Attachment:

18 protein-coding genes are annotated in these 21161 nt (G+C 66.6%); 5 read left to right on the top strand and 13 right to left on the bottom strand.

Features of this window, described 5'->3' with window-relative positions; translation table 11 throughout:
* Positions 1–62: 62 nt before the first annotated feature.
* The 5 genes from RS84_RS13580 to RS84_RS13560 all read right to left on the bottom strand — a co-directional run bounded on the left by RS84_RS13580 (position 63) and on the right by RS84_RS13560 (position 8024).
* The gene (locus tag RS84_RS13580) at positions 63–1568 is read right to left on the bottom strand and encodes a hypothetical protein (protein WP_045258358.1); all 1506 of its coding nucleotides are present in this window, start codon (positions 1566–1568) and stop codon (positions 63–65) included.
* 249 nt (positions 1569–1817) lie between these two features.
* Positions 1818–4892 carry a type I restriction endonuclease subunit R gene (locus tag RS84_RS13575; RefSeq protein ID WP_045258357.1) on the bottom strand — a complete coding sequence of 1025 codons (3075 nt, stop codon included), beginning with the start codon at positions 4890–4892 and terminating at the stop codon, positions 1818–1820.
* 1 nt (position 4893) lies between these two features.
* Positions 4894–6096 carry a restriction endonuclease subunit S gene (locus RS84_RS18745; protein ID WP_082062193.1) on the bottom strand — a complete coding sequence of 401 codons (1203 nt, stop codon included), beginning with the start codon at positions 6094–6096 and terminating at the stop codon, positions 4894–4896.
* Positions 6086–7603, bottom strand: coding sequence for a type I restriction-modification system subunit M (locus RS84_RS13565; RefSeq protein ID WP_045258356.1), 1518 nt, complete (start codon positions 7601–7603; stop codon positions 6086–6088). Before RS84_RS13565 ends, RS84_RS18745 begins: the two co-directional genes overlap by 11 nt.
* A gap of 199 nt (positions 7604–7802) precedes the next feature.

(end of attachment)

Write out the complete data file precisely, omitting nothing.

18 protein-coding genes are annotated in these 21161 nt (G+C 66.6%); 5 read left to right on the top strand and 13 right to left on the bottom strand.

Features of this window, described 5'->3' with window-relative positions; translation table 11 throughout:
* Positions 1–62: 62 nt before the first annotated feature.
* The 5 genes from RS84_RS13580 to RS84_RS13560 all read right to left on the bottom strand — a co-directional run bounded on the left by RS84_RS13580 (position 63) and on the right by RS84_RS13560 (position 8024).
* The gene (locus tag RS84_RS13580) at positions 63–1568 is read right to left on the bottom strand and encodes a hypothetical protein (protein WP_045258358.1); all 1506 of its coding nucleotides are present in this window, start codon (positions 1566–1568) and stop codon (positions 63–65) included.
* 249 nt (positions 1569–1817) lie between these two features.
* Positions 1818–4892 carry a type I restriction endonuclease subunit R gene (locus tag RS84_RS13575; RefSeq protein ID WP_045258357.1) on the bottom strand — a complete coding sequence of 1025 codons (3075 nt, stop codon included), beginning with the start codon at positions 4890–4892 and terminating at the stop codon, positions 1818–1820.
* 1 nt (position 4893) lies between these two features.
* Positions 4894–6096 carry a restriction endonuclease subunit S gene (locus RS84_RS18745; protein ID WP_082062193.1) on the bottom strand — a complete coding sequence of 401 codons (1203 nt, stop codon included), beginning with the start codon at positions 6094–6096 and terminating at the stop codon, positions 4894–4896.
* Positions 6086–7603, bottom strand: coding sequence for a type I restriction-modification system subunit M (locus RS84_RS13565; RefSeq protein ID WP_045258356.1), 1518 nt, complete (start codon positions 7601–7603; stop codon positions 6086–6088). Before RS84_RS13565 ends, RS84_RS18745 begins: the two co-directional genes overlap by 11 nt.
* A gap of 199 nt (positions 7604–7802) precedes the next feature.